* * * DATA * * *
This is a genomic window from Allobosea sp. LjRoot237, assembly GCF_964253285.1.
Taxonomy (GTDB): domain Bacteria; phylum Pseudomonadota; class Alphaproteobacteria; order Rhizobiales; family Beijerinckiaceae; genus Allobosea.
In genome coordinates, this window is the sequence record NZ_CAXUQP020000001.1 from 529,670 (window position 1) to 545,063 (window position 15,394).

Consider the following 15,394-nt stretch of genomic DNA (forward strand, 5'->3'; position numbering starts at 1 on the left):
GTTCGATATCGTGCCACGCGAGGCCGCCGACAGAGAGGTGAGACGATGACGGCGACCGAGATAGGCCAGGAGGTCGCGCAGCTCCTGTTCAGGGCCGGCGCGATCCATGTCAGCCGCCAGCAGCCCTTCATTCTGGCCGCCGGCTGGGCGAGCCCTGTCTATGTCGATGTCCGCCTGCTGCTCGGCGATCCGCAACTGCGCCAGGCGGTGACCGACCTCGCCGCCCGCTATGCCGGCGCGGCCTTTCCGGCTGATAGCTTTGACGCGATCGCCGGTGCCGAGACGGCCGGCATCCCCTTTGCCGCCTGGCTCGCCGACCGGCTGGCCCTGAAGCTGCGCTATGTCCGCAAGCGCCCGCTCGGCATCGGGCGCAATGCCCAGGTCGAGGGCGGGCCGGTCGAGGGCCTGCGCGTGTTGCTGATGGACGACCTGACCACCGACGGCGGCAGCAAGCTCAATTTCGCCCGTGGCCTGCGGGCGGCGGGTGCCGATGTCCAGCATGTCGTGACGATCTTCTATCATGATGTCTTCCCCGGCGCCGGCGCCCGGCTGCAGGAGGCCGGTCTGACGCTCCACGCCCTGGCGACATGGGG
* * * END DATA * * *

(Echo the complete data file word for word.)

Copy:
This is a genomic window from Allobosea sp. LjRoot237, assembly GCF_964253285.1.
Taxonomy (GTDB): domain Bacteria; phylum Pseudomonadota; class Alphaproteobacteria; order Rhizobiales; family Beijerinckiaceae; genus Allobosea.
In genome coordinates, this window is the sequence record NZ_CAXUQP020000001.1 from 529,670 (window position 1) to 545,063 (window position 15,394).

Consider the following 15,394-nt stretch of genomic DNA (forward strand, 5'->3'; position numbering starts at 1 on the left):
GTTCGATATCGTGCCACGCGAGGCCGCCGACAGAGAGGTGAGACGATGACGGCGACCGAGATAGGCCAGGAGGTCGCGCAGCTCCTGTTCAGGGCCGGCGCGATCCATGTCAGCCGCCAGCAGCCCTTCATTCTGGCCGCCGGCTGGGCGAGCCCTGTCTATGTCGATGTCCGCCTGCTGCTCGGCGATCCGCAACTGCGCCAGGCGGTGACCGACCTCGCCGCCCGCTATGCCGGCGCGGCCTTTCCGGCTGATAGCTTTGACGCGATCGCCGGTGCCGAGACGGCCGGCATCCCCTTTGCCGCCTGGCTCGCCGACCGGCTGGCCCTGAAGCTGCGCTATGTCCGCAAGCGCCCGCTCGGCATCGGGCGCAATGCCCAGGTCGAGGGCGGGCCGGTCGAGGGCCTGCGCGTGTTGCTGATGGACGACCTGACCACCGACGGCGGCAGCAAGCTCAATTTCGCCCGTGGCCTGCGGGCGGCGGGTGCCGATGTCCAGCATGTCGTGACGATCTTCTATCATGATGTCTTCCCCGGCGCCGGCGCCCGGCTGCAGGAGGCCGGTCTGACGCTCCACGCCCTGGCGACATGGGG